An invitation to join a Slow Stitching group popped up on my Facebook page recently.

I joined, posted an image, and received some lovely feedback – plus a ‘slow stitching?’ comment.

Now I’ve heard the term ‘Slow Stitching’ over a number of years now, but what exactly does it mean?  Is it referencing hand embroidery only?  Does it have to use recycled or old materials?  Doesn’t my intricate yet simple embroidery fit?

Time for some research – and what I’ve found was quite interesting.

Mark Lipinski began the Slow Stitch Movement in 2014, modeled on the Slow Food Movement, and while I applaud what Mark has done and why it’s simply clever re-branding and re-marketing – and probably needed to attract a new generation of devotees.

Stitching, embroidery, needlework is what it’s always been – this re-branding has simply opened it up to a different audience, such as those who actively participate in Craftism – a form of activism centered around craft practices.  And even that’s nothing new.

According to Mark, slow stitching is not about:

  • hand stitching if you don’t want to do hand stitching
  • complicated projects
  • creating and working on your own designs
  • never buying new fabrics, notions, or new machines
  • being dumbed down or buying things you don’t need
  • never creating quick and easy projects

And this is what slow stitching is about, according to Mark:

  • learning new techniques
  • taking the time to immerse yourself in the creative process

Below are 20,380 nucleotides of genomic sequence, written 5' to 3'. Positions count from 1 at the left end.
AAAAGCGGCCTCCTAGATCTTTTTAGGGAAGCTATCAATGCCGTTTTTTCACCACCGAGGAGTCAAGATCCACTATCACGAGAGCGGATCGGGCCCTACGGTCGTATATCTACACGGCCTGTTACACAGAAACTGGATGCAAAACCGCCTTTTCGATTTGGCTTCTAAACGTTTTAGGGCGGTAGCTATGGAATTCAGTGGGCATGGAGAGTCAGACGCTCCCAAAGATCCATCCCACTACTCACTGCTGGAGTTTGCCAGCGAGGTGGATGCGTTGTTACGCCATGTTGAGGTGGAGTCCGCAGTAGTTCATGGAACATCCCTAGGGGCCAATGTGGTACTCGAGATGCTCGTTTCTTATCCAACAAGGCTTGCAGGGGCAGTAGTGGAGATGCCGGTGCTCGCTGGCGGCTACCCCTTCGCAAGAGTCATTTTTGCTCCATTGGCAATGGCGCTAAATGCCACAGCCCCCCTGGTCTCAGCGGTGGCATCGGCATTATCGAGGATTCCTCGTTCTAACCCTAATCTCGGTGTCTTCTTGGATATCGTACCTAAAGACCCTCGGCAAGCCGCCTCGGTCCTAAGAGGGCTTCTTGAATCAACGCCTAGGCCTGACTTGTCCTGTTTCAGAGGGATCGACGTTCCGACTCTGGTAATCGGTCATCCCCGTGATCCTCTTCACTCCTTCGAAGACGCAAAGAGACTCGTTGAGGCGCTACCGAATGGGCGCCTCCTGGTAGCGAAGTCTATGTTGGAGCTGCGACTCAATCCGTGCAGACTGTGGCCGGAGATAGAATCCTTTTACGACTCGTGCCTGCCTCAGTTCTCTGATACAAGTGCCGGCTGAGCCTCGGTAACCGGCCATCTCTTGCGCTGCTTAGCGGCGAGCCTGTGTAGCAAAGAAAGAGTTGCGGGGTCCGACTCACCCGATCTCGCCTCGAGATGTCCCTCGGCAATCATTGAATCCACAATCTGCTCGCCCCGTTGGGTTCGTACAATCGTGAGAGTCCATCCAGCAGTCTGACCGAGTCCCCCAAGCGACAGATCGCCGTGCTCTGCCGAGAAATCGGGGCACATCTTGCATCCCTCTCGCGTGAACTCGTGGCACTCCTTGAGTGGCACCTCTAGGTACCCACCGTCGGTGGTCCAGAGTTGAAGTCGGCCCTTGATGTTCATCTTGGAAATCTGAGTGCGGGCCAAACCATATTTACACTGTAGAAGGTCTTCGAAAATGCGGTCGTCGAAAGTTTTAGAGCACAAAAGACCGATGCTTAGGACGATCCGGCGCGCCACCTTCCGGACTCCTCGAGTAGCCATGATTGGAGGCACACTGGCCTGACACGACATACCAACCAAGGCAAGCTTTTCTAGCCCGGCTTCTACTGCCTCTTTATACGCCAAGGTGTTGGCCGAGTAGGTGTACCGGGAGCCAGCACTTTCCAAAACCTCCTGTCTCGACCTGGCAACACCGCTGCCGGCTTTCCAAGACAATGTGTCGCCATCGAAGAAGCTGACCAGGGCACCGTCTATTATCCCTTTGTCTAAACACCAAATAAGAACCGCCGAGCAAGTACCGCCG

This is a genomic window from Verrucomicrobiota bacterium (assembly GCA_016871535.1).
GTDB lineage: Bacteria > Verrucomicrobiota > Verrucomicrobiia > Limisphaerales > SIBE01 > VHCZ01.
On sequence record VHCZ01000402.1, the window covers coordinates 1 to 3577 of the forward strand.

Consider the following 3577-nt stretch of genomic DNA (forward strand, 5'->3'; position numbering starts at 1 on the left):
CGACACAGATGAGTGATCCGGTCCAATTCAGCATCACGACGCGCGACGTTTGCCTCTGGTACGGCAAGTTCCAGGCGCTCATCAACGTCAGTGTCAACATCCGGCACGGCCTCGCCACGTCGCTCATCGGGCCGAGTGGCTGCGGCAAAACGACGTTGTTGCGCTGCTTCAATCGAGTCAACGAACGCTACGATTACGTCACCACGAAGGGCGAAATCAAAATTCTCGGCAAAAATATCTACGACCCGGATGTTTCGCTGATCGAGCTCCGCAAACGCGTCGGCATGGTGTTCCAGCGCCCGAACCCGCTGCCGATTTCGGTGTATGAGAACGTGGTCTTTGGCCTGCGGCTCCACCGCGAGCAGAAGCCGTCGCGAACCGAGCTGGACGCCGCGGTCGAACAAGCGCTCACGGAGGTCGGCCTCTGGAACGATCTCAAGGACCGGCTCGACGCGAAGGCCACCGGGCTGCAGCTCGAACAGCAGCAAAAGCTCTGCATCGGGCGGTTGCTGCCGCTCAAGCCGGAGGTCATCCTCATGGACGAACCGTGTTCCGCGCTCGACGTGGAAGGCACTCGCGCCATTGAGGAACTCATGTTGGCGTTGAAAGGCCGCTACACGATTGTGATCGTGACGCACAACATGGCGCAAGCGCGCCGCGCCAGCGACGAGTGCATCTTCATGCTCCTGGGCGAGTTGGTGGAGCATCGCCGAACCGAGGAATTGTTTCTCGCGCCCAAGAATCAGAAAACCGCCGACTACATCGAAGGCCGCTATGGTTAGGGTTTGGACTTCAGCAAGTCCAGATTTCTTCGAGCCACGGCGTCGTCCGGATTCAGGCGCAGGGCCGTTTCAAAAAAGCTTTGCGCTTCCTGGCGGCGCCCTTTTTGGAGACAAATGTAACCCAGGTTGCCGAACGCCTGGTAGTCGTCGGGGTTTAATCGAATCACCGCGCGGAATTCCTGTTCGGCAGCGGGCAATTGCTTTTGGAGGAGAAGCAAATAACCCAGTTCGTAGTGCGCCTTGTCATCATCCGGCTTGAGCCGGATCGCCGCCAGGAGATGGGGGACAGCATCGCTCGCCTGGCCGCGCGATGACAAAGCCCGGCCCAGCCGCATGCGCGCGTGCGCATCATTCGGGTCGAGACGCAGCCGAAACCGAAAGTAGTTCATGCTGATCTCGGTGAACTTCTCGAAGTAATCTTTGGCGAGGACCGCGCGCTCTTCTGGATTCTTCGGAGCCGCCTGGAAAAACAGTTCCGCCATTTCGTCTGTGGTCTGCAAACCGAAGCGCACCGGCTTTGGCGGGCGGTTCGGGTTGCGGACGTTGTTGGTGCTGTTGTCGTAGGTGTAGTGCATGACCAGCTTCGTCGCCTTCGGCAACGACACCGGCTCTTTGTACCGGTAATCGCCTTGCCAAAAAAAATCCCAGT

• developing excellent technique and meaningful projects
  • not being duped by commercialism
  • supporting local businesses, other artists especially those in your local community as well as understanding the history of textile and fibre art
  • creating that one important piece of textile or fibre art in your lifetime
  • practicing intentional creativity to reap the health, emotional, financial, spiritual, and creative benefits
  • remembering why you began working with textiles and fibres in the first place
  • connecting on a deeper level than simply buying, making then hiding the work away
  • getting to know ourselves by learning who we are through our art and craft
  • using the best fabrics, threads, and tools we can afford
  • developing and celebrating excellence in our work
  • enjoying the process rather than looking at a deadline

Though not mentioned directly in his initial manifesto, there now seems to be an added component – a connection between sustainability and upcycling, which is fantastic – because that’s something we should all be concerned about.

So in all of this, I get a sense of mindfulness, self-improvement, community engagement, understanding of the industry and its history, creating meaningful work by connecting with the ‘why’, recycling and sustainability, self-development – and pure enjoyment and relaxation (when things go well).

Our Grandmothers and their Grandmothers knew this, way before the Slow Stitch Movement – the art of wellness through doing or as it’s called today, welldoing and while many of them had to stitch to survive – we mainly stitch to create.

Whatever you like to call it, needlework, embroidery, soul-stitching, or slow stitching – I highly approve and promote all it has to offer – whatever it’s called.

Just do it with love and passion and have the confidence to go your own way.